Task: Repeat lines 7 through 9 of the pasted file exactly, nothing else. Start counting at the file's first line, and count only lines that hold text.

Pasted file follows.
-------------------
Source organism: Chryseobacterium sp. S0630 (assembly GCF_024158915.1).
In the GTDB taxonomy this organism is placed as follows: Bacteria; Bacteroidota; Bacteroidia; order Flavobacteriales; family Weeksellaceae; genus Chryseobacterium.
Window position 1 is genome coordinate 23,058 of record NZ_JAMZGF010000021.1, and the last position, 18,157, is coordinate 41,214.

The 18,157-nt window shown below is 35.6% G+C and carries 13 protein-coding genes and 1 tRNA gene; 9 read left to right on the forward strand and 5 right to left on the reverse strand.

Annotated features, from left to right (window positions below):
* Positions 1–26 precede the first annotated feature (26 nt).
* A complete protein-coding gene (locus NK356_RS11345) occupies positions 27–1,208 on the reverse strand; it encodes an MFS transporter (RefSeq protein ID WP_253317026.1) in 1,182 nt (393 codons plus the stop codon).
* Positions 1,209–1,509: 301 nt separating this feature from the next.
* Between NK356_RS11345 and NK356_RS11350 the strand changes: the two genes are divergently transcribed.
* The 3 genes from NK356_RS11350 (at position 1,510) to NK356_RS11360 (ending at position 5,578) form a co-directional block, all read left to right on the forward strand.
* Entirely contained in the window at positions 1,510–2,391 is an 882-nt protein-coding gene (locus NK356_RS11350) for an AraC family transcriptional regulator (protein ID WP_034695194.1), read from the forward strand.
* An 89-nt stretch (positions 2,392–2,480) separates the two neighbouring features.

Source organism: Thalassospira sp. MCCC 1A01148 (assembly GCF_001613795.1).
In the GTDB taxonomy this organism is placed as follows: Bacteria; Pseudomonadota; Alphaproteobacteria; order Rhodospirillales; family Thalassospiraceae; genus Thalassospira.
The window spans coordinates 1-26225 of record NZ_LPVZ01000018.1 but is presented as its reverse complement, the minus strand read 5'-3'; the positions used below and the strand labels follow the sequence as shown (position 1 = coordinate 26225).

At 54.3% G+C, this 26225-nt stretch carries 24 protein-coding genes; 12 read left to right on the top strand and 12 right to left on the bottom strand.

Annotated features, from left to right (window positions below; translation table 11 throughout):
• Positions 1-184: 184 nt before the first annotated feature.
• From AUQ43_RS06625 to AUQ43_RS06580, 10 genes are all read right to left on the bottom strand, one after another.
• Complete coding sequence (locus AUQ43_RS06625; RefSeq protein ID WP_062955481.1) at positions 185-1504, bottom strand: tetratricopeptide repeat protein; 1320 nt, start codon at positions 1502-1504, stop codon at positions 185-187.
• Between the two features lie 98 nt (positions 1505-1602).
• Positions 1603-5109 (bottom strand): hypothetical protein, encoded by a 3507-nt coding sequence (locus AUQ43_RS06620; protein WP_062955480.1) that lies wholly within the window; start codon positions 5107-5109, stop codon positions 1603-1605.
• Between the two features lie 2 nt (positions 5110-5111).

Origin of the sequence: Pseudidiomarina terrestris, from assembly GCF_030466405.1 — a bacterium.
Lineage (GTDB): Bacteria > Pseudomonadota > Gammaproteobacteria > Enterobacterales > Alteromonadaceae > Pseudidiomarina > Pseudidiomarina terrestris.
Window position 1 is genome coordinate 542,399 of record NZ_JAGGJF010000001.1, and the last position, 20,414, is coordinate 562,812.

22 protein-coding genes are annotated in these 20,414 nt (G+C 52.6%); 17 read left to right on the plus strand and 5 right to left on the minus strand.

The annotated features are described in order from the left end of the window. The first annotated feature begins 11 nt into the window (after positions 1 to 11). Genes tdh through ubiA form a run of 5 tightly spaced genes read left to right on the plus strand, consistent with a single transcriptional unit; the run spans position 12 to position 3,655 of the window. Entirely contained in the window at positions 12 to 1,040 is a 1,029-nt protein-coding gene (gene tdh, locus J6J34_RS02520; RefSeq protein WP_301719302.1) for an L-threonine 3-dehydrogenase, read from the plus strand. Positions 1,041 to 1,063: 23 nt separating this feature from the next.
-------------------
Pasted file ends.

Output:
* A complete protein-coding gene (locus NK356_RS11345) occupies positions 27–1,208 on the reverse strand; it encodes an MFS transporter (RefSeq protein ID WP_253317026.1) in 1,182 nt (393 codons plus the stop codon).
* Positions 1,209–1,509: 301 nt separating this feature from the next.
* Between NK356_RS11345 and NK356_RS11350 the strand changes: the two genes are divergently transcribed.